Stars die in beauty.
Stars generate energy in their cores by fusing hydrogen into helium, like a controlled hydrogen bomb. This energy moves outward from the core through the upper layers of the star, then leaves it as light.
As time goes on, inert helium builds up in the core. As more piles up the core contracts, getting very hot. When this happens with a star like the Sun (from roughly 0.8 to 8 times the Sun's mass), various complicated things happen in the core, heating it up further. The outer layers respond to this extra energy by swelling up like a hot air balloon. The star expands, becoming hundreds of times larger. It also cools, turning red. We call such a star a red giant.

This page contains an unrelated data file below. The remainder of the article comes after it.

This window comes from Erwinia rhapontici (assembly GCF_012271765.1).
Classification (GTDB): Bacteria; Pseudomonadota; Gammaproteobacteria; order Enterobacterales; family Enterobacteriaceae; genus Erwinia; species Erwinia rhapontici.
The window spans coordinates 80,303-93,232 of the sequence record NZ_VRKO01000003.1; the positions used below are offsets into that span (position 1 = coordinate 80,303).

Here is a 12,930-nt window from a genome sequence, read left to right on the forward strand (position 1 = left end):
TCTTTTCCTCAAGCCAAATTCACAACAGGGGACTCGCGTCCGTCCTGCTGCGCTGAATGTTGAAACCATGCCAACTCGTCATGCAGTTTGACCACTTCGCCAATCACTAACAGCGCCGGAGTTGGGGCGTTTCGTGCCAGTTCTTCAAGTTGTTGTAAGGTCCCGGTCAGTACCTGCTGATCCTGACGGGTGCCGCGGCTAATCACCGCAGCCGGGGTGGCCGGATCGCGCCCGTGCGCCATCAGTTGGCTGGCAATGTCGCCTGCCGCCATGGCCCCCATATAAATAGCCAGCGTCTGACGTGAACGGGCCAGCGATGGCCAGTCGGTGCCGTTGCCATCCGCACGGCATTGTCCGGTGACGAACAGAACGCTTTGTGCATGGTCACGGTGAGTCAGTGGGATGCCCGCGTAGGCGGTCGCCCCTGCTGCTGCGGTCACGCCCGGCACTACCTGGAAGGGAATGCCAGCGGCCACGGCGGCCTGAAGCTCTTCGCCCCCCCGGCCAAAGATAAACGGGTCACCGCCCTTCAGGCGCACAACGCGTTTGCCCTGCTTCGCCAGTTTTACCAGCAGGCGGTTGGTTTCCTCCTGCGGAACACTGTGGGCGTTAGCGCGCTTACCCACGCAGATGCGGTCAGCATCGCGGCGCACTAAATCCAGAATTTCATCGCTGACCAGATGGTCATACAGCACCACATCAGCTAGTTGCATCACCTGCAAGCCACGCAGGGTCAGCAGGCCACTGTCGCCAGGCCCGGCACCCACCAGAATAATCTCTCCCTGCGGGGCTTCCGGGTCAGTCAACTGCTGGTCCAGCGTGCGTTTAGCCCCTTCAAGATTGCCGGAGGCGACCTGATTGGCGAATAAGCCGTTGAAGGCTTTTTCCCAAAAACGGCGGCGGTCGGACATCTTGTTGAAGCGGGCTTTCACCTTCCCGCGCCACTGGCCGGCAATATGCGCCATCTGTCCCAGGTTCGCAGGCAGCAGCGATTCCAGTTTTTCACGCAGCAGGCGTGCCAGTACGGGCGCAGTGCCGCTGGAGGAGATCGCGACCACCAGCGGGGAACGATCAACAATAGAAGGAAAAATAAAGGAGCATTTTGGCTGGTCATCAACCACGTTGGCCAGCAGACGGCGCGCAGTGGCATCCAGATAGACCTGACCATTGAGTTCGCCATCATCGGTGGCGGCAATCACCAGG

The gas in the upper part of the star starts to blow away in a wind of particles. Eventually it all blows away and the core of the star is exposed. It blasts out ultraviolet light, which excites the gas, causing it to glow. This structure is called a planetary nebula.
Planetaries can have all kinds of fantastic shapes. Some are highly elongated with a narrow, pinched waist, and a thick disk or enhanced ...